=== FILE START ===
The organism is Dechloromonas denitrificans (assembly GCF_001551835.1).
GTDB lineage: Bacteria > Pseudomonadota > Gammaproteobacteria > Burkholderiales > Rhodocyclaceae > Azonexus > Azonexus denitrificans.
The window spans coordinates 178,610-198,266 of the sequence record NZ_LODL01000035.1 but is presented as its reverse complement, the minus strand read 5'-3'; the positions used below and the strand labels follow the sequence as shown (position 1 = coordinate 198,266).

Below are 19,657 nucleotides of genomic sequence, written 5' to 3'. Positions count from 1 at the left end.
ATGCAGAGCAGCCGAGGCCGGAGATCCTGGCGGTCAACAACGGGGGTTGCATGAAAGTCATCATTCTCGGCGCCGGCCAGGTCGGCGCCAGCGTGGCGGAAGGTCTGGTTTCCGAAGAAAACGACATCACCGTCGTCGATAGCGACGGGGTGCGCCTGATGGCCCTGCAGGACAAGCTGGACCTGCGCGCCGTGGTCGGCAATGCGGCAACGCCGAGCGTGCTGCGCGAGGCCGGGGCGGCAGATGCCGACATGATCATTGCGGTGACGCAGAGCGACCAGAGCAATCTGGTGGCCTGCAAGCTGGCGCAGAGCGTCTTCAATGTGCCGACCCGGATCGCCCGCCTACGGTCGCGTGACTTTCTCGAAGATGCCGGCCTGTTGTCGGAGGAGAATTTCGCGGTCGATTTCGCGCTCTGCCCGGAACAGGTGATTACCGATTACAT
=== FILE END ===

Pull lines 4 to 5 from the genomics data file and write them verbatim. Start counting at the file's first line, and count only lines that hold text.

Below are 19,657 nucleotides of genomic sequence, written 5' to 3'. Positions count from 1 at the left end.
ATGCAGAGCAGCCGAGGCCGGAGATCCTGGCGGTCAACAACGGGGGTTGCATGAAAGTCATCATTCTCGGCGCCGGCCAGGTCGGCGCCAGCGTGGCGGAAGGTCTGGTTTCCGAAGAAAACGACATCACCGTCGTCGATAGCGACGGGGTGCGCCTGATGGCCCTGCAGGACAAGCTGGACCTGCGCGCCGTGGTCGGCAATGCGGCAACGCCGAGCGTGCTGCGCGAGGCCGGGGCGGCAGATGCCGACATGATCATTGCGGTGACGCAGAGCGACCAGAGCAATCTGGTGGCCTGCAAGCTGGCGCAGAGCGTCTTCAATGTGCCGACCCGGATCGCCCGCCTACGGTCGCGTGACTTTCTCGAAGATGCCGGCCTGTTGTCGGAGGAGAATTTCGCGGTCGATTTCGCGCTCTGCCCGGAACAGGTGATTACCGATTACAT